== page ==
'This ice is a relic of a more humid climate from perhaps just several thousand years ago,' said Shane Byrne of the University of Arizona. 'This is a real water resource.'


    http://www.dailymail.co.uk/sciencete...tects-it.html#
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    Quote Originally Posted by Arch2008
    It may be as little as one liter per ton. Practically speaking, is it currently feasible to scrape together several tons of lunar topsoil and process enough water out so that one person can stay hydrated for one day? It costs something like 10,000 USD to get one pound into orbit, so what would processing tons of lunar soil cost? Would the cost of sending the processing equipment to the Moon cost more than just sending the water? I suppose that a lot of the process could be automated and use free solar energy to run things, but its not like the water is going to just come to you. Some areas my have no water and the area around a permanent lunar base would eventually be depleted. How much water could we get from mass-driving an icy comet into NEO and what would that cost? Have we found useful water on the Moon?
    Maybe we could split the difference and just bring hydrogen up there, then extract the oxygen from moon rocks. There's no shortage of oxygen, just hydrogen. The regolith that covers the surface is made primarily out of Silicon Dioxide, so the main trick to getting oxygen is finding a way to separate it out.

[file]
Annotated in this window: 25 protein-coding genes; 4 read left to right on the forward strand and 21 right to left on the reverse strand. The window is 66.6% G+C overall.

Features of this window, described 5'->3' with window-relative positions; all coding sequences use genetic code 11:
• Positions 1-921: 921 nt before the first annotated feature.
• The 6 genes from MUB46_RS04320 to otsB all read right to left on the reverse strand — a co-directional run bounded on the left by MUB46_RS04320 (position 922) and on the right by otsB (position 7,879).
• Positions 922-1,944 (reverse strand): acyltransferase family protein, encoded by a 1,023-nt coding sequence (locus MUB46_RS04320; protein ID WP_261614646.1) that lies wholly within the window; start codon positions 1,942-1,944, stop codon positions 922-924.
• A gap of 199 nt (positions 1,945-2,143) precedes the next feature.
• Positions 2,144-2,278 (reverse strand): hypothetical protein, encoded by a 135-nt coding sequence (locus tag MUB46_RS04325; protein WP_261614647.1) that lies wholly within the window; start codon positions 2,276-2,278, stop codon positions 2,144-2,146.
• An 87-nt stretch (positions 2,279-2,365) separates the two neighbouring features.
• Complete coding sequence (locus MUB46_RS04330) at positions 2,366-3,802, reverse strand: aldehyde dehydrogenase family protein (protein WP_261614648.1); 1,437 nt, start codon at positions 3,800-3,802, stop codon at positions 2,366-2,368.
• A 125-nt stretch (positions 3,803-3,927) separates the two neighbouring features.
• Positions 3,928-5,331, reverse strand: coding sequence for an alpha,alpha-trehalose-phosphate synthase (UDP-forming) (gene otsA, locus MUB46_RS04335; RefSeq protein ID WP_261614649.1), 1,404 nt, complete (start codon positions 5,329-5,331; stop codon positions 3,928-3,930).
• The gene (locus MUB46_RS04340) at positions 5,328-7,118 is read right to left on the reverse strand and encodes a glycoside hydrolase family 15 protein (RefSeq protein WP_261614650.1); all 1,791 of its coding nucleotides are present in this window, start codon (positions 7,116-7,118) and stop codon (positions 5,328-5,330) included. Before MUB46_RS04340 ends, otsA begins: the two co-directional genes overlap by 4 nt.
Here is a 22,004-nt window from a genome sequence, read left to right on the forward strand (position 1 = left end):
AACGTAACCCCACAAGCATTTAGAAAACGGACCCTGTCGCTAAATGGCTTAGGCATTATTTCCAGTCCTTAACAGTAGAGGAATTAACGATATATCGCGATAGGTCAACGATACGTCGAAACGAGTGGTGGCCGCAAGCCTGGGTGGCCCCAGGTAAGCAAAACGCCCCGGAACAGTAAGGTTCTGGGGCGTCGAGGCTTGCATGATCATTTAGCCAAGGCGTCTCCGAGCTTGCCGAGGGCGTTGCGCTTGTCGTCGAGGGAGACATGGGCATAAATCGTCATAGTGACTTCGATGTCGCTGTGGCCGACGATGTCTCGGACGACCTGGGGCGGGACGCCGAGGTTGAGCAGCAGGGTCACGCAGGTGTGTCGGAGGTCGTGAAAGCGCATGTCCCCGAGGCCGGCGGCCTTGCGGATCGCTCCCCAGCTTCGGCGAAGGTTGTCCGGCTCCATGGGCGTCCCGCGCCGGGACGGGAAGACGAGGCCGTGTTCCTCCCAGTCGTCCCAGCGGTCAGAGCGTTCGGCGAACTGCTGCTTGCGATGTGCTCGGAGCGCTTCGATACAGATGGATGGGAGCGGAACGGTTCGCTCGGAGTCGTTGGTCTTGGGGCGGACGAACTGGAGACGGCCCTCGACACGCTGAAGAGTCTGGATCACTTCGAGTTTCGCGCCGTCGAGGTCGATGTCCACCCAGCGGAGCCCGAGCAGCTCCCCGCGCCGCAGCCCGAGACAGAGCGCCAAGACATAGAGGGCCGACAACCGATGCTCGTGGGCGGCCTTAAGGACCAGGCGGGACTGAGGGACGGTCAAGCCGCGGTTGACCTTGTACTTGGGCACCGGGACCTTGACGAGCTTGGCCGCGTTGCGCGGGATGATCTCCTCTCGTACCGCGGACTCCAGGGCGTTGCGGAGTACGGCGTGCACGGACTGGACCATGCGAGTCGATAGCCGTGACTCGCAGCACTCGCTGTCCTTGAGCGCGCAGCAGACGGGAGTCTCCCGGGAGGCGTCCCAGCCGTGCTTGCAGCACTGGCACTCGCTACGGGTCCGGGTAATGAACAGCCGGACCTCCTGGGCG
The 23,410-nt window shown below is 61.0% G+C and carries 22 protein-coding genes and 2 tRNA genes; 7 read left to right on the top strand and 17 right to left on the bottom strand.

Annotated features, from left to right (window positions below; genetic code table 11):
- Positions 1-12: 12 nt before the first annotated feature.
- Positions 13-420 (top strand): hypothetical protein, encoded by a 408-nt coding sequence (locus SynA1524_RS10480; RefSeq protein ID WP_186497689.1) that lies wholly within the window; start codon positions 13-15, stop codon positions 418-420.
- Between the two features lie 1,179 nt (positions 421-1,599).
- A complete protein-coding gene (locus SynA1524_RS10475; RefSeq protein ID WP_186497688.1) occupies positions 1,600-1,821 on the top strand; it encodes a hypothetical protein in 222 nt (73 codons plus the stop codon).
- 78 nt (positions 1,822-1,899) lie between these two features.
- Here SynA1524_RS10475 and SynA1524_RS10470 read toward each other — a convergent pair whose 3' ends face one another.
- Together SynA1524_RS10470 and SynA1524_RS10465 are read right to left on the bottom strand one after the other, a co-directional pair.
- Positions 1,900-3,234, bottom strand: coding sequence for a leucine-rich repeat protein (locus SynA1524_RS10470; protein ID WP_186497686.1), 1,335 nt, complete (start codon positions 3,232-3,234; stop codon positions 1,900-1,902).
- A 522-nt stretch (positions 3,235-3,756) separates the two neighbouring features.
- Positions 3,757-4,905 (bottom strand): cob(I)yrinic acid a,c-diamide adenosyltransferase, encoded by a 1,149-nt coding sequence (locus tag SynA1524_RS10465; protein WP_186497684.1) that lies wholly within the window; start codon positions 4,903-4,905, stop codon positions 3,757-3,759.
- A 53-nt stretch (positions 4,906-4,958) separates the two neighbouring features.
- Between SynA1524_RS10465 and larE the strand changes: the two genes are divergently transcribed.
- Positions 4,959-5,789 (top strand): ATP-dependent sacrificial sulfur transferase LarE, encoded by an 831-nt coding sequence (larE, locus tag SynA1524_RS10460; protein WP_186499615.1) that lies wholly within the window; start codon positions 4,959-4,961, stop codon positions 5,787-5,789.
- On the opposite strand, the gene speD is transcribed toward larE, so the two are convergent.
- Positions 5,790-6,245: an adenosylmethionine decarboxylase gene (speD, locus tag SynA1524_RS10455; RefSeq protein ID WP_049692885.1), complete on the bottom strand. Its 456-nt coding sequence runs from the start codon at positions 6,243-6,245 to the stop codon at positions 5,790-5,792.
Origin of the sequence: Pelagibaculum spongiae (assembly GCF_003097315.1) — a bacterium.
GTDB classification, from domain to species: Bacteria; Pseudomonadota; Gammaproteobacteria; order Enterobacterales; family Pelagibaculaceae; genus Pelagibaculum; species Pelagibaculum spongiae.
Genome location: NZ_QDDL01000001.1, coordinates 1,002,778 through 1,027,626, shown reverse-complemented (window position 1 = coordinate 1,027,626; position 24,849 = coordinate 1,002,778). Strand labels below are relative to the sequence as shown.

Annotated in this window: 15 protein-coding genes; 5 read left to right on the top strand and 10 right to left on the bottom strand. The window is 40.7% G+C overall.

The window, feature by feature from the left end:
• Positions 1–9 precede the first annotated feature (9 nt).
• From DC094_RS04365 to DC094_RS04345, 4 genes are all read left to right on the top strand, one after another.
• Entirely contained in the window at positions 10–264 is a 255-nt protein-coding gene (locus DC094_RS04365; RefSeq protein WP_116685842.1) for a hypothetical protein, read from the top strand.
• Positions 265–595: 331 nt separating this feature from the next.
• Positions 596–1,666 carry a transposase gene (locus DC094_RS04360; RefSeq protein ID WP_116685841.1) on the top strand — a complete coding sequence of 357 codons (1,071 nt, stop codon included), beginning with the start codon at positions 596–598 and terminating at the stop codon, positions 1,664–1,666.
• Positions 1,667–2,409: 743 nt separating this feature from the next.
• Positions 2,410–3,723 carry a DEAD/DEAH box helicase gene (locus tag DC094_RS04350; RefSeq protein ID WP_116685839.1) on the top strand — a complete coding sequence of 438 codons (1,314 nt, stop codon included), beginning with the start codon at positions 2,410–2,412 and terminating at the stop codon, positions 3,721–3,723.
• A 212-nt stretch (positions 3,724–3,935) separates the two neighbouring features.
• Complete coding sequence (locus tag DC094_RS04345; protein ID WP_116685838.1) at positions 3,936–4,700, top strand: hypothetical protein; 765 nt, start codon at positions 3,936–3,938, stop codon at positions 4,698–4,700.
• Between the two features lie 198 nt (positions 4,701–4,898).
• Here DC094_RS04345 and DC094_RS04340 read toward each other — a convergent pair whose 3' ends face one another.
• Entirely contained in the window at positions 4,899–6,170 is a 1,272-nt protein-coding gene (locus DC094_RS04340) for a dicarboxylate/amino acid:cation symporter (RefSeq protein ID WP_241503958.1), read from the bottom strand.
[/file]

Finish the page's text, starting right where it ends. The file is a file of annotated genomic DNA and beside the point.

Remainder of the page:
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    Quote Originally Posted by kojax
    Maybe we could split the difference and just bring hydrogen up there, then extract the oxygen from moon rocks. There's no shortage of oxygen, just hydrogen. The regolith that covers the surface is made primarily out of Silicon Dioxide, so the main trick to getting oxygen is finding a way to separate it out.
    Why not just capture the solar wind, which is mostly single protons? That means hydrogen!

    As for making oxygen, just use electrolytic reduction and make oxygen and aluminum at the same time.

    these are concepts several decades old.
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    Quote Originally Posted by Wild Cobra
    Quote Originally Posted by kojax
    Maybe we could split the difference and just bring hydrogen up there, then extract the oxygen from moon rocks. There's no shortage of oxygen, just hydrogen. The regolith that covers the surface is made primarily out of Silicon Dioxide, so the main trick to getting oxygen is finding a way to separate it out.
    Why not just capture the solar wind, which is mostly single protons? That means hydrogen!

    As for making oxygen, just use electrolytic reduction and make oxygen and aluminum at the same time.

    these are concepts several decades old.